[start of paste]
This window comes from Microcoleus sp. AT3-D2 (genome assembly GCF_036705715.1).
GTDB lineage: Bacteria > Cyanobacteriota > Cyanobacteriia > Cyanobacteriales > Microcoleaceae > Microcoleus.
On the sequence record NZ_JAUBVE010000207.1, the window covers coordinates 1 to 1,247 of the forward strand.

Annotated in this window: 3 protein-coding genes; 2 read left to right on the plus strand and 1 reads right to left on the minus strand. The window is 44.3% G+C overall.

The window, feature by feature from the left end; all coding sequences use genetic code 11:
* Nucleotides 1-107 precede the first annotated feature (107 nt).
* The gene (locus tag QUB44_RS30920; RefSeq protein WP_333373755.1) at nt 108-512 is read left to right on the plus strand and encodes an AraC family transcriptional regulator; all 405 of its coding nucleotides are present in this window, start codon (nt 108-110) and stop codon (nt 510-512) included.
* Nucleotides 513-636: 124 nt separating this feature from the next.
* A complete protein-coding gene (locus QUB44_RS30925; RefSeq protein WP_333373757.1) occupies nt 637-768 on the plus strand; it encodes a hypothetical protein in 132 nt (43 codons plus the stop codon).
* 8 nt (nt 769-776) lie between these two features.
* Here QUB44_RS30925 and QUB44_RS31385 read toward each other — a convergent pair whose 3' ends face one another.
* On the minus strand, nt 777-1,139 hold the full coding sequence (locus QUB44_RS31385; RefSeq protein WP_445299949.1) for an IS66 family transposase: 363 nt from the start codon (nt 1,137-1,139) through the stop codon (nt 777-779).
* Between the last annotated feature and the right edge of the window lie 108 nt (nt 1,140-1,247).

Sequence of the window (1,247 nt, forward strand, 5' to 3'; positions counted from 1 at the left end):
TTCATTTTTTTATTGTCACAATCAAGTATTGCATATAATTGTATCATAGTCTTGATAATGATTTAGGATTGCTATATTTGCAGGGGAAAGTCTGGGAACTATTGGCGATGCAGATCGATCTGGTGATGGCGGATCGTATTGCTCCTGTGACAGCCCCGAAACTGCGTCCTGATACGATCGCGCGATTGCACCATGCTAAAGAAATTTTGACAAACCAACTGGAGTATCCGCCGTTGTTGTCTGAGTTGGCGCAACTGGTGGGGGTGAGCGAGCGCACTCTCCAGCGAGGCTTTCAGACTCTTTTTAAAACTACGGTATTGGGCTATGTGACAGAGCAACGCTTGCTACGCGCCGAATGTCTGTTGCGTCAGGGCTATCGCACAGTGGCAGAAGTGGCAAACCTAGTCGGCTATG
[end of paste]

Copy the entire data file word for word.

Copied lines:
This window comes from Microcoleus sp. AT3-D2 (genome assembly GCF_036705715.1).
GTDB lineage: Bacteria > Cyanobacteriota > Cyanobacteriia > Cyanobacteriales > Microcoleaceae > Microcoleus.
On the sequence record NZ_JAUBVE010000207.1, the window covers coordinates 1 to 1,247 of the forward strand.

Annotated in this window: 3 protein-coding genes; 2 read left to right on the plus strand and 1 reads right to left on the minus strand. The window is 44.3% G+C overall.

The window, feature by feature from the left end; all coding sequences use genetic code 11:
* Nucleotides 1-107 precede the first annotated feature (107 nt).
* The gene (locus tag QUB44_RS30920; RefSeq protein WP_333373755.1) at nt 108-512 is read left to right on the plus strand and encodes an AraC family transcriptional regulator; all 405 of its coding nucleotides are present in this window, start codon (nt 108-110) and stop codon (nt 510-512) included.
* Nucleotides 513-636: 124 nt separating this feature from the next.
* A complete protein-coding gene (locus QUB44_RS30925; RefSeq protein WP_333373757.1) occupies nt 637-768 on the plus strand; it encodes a hypothetical protein in 132 nt (43 codons plus the stop codon).
* 8 nt (nt 769-776) lie between these two features.
* Here QUB44_RS30925 and QUB44_RS31385 read toward each other — a convergent pair whose 3' ends face one another.
* On the minus strand, nt 777-1,139 hold the full coding sequence (locus QUB44_RS31385; RefSeq protein WP_445299949.1) for an IS66 family transposase: 363 nt from the start codon (nt 1,137-1,139) through the stop codon (nt 777-779).
* Between the last annotated feature and the right edge of the window lie 108 nt (nt 1,140-1,247).

Sequence of the window (1,247 nt, forward strand, 5' to 3'; positions counted from 1 at the left end):
TTCATTTTTTTATTGTCACAATCAAGTATTGCATATAATTGTATCATAGTCTTGATAATGATTTAGGATTGCTATATTTGCAGGGGAAAGTCTGGGAACTATTGGCGATGCAGATCGATCTGGTGATGGCGGATCGTATTGCTCCTGTGACAGCCCCGAAACTGCGTCCTGATACGATCGCGCGATTGCACCATGCTAAAGAAATTTTGACAAACCAACTGGAGTATCCGCCGTTGTTGTCTGAGTTGGCGCAACTGGTGGGGGTGAGCGAGCGCACTCTCCAGCGAGGCTTTCAGACTCTTTTTAAAACTACGGTATTGGGCTATGTGACAGAGCAACGCTTGCTACGCGCCGAATGTCTGTTGCGTCAGGGCTATCGCACAGTGGCAGAAGTGGCAAACCTAGTCGGCTATG